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Crafting "doom-drenched electric folk," Los Angeles' Chelsea Wolfe brings a foreboding feel to songs as disparate as "You Are My Sunshine" and album tracks by Norwegian black metal icon Burzum. Wolfe grew up in Northern California with a father who had a country band and his own home studio, so she was immersed in music at an early age and began recording herself at age nine; by the time she was in fourth grade, she knew she wanted to be a singer. However, it wasn't until 2009, when she returned from a three-month tour with a performance artist friend in spaces including old nuclear factories, that she began making music for others to hear. Wolfe recorded with her friends on a portable eight-track, the results of which became her 2010 debut album, The Grime and the Glow. Wolfe also contributed a radically different version of the Strokes' "The Modern Age" to a tribute to the band curated by Stereogum.com, and her song "Moses" was used to soundtrack artist/director Richard Phillips' short film Sasha Grey. After moving to L.A., Wolfe recorded her second album, Apokalypsis, in a proper studio, working with musicians including Ben Chisholm; it was released by Pendu Sound Recordings in August 2011. Wolfe took a few musicians, including Chisholm, into the Northern California woods to record Unknown Rooms: A Collection of Acoustic Songs, which was released in October 2012. Prayer for the Unborn, her contribution to Southern Records' Latitudes EP series, arrived a few weeks later. Nearly a year later, Wolfe returned with the more electronic-leaning Pain Is Beauty, which featured Chisholm as a co-producer as well as the work of longtime bandmembers Kevin Dockter and Dylan Fujioka.
Chelsea Wolfe is an American singer-songwriter from Sacramento, California, currently based in Los Angeles. She is known for her "specific brand of drone-metal-art-folk", characterized by experimental guitar playing, hazy vocals, and surreal soundscapes.
Wolfe debuted with her album The Grime and The Glow (2010), released on an independent label, Pendu Sound Recording, followed by Apokalypsis (2011), which gained her recognition from indie critics as well as an underground following. In 2012, Wolfe released Unknown Rooms: A Collection of Acoustic Songs (2012), which featured a more folk-oriented sound as opposed to her earlier work, which had been heavily centered on droning guitars and distortion.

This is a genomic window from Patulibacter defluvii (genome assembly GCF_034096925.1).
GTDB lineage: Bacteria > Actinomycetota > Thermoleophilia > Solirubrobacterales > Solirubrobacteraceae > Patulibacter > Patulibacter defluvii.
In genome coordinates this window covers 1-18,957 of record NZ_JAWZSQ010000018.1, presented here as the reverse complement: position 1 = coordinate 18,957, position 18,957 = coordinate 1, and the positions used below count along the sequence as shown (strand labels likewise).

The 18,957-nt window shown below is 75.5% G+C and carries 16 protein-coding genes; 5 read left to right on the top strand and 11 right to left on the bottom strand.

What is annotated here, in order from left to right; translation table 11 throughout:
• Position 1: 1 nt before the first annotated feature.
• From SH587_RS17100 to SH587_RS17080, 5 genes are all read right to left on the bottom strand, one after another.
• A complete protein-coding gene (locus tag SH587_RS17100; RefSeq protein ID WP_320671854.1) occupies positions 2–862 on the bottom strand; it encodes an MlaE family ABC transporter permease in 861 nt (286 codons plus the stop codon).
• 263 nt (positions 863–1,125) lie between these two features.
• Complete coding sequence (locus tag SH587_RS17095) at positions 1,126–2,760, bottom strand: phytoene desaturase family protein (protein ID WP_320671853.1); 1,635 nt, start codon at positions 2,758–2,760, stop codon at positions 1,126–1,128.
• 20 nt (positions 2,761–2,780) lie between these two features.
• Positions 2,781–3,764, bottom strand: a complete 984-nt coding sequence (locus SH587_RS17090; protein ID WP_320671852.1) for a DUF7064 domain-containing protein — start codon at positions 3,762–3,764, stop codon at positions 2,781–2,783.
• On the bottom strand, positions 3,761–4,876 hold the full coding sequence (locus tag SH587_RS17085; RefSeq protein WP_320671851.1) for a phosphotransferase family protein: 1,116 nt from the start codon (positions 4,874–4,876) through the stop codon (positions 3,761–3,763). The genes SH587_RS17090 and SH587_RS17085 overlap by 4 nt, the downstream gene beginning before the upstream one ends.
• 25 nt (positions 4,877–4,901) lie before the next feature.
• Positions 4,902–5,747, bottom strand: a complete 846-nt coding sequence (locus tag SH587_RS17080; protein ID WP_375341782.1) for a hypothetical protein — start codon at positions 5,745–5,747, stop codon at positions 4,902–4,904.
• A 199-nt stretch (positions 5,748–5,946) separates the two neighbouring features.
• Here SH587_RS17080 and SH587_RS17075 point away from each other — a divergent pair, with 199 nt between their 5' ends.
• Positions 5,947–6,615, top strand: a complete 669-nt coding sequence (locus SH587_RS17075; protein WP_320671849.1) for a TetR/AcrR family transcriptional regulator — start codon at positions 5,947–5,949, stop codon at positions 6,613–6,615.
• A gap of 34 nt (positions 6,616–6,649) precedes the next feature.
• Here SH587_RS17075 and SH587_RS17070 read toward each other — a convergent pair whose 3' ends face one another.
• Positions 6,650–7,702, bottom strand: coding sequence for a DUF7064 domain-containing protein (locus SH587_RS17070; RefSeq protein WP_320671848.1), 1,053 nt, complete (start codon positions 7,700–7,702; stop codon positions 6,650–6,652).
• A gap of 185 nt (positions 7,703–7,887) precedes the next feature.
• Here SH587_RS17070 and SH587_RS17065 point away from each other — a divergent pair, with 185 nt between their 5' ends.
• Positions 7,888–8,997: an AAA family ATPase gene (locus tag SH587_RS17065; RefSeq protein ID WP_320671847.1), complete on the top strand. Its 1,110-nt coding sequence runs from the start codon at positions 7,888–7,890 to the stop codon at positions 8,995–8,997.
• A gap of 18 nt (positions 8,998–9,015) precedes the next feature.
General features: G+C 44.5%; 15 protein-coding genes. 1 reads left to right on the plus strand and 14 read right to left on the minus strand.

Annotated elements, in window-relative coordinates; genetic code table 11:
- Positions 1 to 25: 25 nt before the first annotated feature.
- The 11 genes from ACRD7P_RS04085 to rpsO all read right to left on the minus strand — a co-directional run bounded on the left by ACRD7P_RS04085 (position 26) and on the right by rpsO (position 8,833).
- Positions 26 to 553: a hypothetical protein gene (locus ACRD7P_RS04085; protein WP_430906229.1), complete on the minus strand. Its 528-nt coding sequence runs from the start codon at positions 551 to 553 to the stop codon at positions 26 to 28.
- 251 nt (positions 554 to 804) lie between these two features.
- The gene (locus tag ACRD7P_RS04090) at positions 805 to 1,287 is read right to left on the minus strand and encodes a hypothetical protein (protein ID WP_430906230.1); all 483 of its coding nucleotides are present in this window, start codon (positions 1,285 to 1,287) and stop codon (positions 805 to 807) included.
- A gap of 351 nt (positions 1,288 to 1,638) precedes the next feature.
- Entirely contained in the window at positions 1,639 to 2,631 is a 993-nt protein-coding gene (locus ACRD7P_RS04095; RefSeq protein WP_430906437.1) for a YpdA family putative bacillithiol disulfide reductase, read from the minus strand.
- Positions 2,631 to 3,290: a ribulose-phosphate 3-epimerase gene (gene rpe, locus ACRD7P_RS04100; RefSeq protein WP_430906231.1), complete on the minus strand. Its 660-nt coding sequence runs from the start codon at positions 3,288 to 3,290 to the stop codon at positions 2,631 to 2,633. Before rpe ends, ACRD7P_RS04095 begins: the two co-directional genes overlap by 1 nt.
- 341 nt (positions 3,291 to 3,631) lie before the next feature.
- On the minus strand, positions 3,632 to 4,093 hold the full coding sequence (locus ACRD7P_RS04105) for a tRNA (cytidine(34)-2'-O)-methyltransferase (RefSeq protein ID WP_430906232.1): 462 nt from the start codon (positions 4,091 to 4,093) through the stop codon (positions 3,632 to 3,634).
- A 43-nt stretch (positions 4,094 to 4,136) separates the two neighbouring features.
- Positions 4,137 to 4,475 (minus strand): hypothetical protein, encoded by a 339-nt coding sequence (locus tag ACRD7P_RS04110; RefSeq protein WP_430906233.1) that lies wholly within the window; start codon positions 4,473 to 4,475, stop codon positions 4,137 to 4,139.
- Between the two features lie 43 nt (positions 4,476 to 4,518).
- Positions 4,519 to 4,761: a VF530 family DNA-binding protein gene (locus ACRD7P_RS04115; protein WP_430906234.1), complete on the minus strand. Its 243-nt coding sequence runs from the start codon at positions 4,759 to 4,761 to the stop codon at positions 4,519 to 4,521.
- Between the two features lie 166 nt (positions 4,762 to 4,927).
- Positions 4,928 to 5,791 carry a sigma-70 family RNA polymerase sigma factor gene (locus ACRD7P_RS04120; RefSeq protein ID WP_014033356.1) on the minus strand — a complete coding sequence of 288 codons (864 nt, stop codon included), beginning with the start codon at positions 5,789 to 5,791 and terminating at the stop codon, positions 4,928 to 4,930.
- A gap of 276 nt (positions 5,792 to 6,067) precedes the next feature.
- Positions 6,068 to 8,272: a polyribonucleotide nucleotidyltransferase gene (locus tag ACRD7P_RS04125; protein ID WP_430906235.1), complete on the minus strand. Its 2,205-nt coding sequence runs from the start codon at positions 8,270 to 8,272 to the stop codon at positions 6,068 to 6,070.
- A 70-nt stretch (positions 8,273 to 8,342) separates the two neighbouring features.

Wolfe's fourth studio album, Pain Is Beauty, was released September 3, 2013. An album trailer was released alongside this announcement, as well as a North American headlining tour in the fall. The song "Feral Love" was featured in the trailers for Game of Thrones season 4 and the television adaption of 12 Monkeys."Chelsea Wolfe on Taylor Guitars". Retrieved 27 January 2014. Emily Savage (2011-07-20). "The Grime and The Glow: Doom Folk Liturgy, SF Weekly. 20 July 2011". Sfweekly.com. Retrieved 2012-02-07. "BAND CRUSH: CHELSEA WOLFE". Nylonmag.com. 2011-11-07. "The Grime & The Glow - Chelsea Wolfe". Chelsea Wolfe. 2010-12-28. "Ἀποκάλυψις (Apokalypsis/Apocalypse) - Chelsea Wolfe". Chelsea Wolfe. 2011-08-23. Retrieved 2012-02-07. "Unknown Rooms on bandcamp". chelseawolfe.bandcamp.com. 2012-10-16. "Pain Is Beauty announcement on Wolfe's official Tumblr". 2013-06-03. "Pain is Beauty album trailer". 2013-06-03.
Chelsea Wolfe grew up in Sacramento, California. Her father was in a country band and had a home studio, where by the age of nine, she wrote and recorded songs which she describes as, "basically Casio-based gothy R&B songs.""Video interview with "Indie-eye network"". indie-eye.it/recensore. "Interview with "The Writing Disorder"". thewritingdisorder.com.